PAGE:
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Teenage smoking, drinking and drugs

The path to becoming an adult is an exciting and busy time for teenagers. It is full of new experiences and challenges as teenagers begin to find out who they are and become more independent.  It can also be quite a testing time for parents. Many will have to cope with the mood swings and arguments that come with raising a teenager.  Once you’ve got through to your teen, it’s well worth it. Until then, if you are having a tough time coping, that’s totally normal. Here you can find all the guidance and support you need to get through this tricky but rewarding period.

It's important to remember that as they become more independent teenagers are exposed to more risks. Like alcohol or pressure from peers to act in ways that seem out of character. These risks can make them more vulnerable to other risks - exploitation or violence, for example.

At the same time teenagers have lots of expectations on them - from home, from school and from their peers. We expect them to act like young adults, yet they are often treated like children. So if you are concerned your teen does have a problem or is in trouble, it's important that you seek help. Don't just wait for them to grow out of it - you could be leaving them vulnerable.

The good news is there is lots of help available. And there is lots of information here to support you.

Smoking, drinking and drugs

Your teenager's natural curiosity won't always result in positive outcomes! Many parents have to deal with drinking, smoking, and even drug taking by their teen. These can be really worrying habits. But the more you speak to your teen, the easier it will be to help them manage their behaviour.

Alcohol

Many people enjoy a drink from time to time! But teenagers and alcohol can be a risky mix. Speaking to your child about the effects of alcohol from an early age can help prevent problems as they get older.

It's not unusual for teenagers to begin trying alcohol in their mid-teens. It can also be hard to stop your teen from drinking altogether. But they need to be made aware of the risks of alcohol and the importance of knowing their limits.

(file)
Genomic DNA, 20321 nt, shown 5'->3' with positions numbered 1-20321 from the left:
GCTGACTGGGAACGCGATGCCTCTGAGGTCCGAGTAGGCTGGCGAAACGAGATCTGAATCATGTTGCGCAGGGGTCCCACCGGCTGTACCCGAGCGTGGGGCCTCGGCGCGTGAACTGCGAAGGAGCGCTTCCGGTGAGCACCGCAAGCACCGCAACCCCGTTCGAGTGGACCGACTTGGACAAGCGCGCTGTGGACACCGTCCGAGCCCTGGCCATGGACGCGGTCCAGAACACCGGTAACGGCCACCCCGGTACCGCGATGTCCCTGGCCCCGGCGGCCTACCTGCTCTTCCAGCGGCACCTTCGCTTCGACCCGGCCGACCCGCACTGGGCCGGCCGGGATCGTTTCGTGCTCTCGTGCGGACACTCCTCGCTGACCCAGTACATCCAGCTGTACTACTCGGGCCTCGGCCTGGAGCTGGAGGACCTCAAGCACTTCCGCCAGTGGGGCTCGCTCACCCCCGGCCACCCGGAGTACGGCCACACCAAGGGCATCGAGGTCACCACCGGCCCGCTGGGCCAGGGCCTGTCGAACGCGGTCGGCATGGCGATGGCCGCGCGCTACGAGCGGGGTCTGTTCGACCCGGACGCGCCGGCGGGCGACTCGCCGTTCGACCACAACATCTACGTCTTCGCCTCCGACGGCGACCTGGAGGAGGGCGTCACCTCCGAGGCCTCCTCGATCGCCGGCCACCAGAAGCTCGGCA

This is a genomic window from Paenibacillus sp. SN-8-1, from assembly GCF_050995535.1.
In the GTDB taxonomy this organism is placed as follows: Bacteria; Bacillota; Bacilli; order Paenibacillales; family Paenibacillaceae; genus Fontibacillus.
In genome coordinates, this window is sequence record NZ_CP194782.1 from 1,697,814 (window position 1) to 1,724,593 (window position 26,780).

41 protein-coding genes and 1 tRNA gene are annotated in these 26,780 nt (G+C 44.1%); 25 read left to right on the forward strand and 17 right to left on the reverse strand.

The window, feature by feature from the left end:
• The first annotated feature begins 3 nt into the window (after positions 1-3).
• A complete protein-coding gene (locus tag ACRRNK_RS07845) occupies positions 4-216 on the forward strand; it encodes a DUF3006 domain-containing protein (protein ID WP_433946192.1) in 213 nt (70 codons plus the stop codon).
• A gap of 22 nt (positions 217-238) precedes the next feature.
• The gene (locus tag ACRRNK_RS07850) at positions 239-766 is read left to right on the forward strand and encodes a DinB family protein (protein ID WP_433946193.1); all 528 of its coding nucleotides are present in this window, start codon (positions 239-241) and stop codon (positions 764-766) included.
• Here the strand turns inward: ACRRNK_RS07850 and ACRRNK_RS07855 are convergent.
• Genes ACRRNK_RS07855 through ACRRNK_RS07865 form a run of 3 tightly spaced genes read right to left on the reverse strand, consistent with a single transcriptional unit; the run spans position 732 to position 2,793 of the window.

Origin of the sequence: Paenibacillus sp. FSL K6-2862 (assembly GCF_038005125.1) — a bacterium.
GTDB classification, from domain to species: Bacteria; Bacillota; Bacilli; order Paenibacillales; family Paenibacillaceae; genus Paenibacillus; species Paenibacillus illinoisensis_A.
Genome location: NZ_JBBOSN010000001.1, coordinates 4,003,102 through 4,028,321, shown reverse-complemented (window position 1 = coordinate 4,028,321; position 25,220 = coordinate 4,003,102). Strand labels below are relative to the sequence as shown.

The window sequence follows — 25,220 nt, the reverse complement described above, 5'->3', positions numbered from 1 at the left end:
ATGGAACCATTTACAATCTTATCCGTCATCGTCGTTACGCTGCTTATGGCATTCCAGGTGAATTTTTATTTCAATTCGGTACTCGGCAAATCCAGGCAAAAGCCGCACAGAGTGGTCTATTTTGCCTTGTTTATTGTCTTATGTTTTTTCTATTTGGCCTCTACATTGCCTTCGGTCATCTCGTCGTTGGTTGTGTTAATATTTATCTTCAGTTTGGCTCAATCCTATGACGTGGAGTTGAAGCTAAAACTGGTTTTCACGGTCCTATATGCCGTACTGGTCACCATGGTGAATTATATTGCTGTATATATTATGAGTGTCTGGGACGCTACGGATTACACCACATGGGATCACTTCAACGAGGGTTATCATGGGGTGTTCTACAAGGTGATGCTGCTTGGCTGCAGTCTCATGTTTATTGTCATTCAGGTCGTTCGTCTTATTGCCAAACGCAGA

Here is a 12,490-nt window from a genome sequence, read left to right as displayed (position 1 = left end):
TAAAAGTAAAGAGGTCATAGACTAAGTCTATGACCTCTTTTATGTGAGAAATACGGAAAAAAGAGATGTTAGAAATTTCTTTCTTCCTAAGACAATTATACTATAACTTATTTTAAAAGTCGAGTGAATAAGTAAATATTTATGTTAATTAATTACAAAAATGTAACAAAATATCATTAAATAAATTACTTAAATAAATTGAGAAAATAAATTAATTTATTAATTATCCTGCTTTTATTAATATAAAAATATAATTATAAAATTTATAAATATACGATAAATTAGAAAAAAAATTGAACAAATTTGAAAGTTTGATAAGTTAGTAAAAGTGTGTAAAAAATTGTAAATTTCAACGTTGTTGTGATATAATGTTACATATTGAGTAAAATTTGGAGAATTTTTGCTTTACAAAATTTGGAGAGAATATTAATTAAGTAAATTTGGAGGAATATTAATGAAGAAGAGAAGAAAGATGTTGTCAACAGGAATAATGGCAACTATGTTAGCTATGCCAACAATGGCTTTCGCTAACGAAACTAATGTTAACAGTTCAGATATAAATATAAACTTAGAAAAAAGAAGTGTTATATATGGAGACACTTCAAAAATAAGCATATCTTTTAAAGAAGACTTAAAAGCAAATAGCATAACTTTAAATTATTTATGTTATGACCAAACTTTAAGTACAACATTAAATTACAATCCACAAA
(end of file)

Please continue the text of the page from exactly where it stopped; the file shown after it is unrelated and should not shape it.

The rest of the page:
If your teen is drinking too often, it can negatively affect their school and home life. At this stage, action might be needed to get them to change their ways. If this sounds familiar, don't worry. There are plenty of support services on hand to help.

Smoking

Teenage smoking is nothing new. According to the NHS, almost one in five secondary school pupils claim to have tried smoking at least once. But it's still a dangerous habit for teens as their lungs aren't fully developed.

If you find that your teenager is smoking, it's not unusual to feel disappointed or even angry. You might want to shout and punish your teenager. But this isn't helpful. Instead, remind your teen of the dangers of smoking and take positive action to help them stop.

Substance abuse

Teenage drug taking is an even bigger worry for parents. Common signs of drug taking include mood swings and secretive behaviour – but that could easily just be your teen being a teen! Other signs include drowsiness, change in appetite, and aggressive behaviour.

Though it is a very serious subject, it can still be easy for parents to overreact to their teen taking drugs. It can help to learn about drugs, their effects and risks. Remember substance abuse can include sniffing glues or aerosols too. As well as helping you to see symptoms in your teen, learning more can help you understand your teen's behaviour.

How to manage your teen's behaviour

Teenage drinking, smoking and drug taking are all serious issues. But don't panic. A positive approach and attitude will help you to effectively manage your teen's behaviour.

Top tips for managing your teens behaviour

Managing your teen's drinking

  • Set some ground rules. Explain the dangers of alcohol and agree some rules. Teens that have rules when it comes to alcohol are less likely to take it too far.
  • Help them cope with peer pressure. Helping your teen to confidently say no can help avoid lots of unwanted situations, including those involving alcohol.
  • Pick your moments. If you're concerned about your teen's drinking, don't bring it up when they are drunk. This will likely only result in an argument.
    *Seek support. If you think your teen might be addicted to alcohol, get help. Think about speaking to a trained counsellor for expert support and guidance.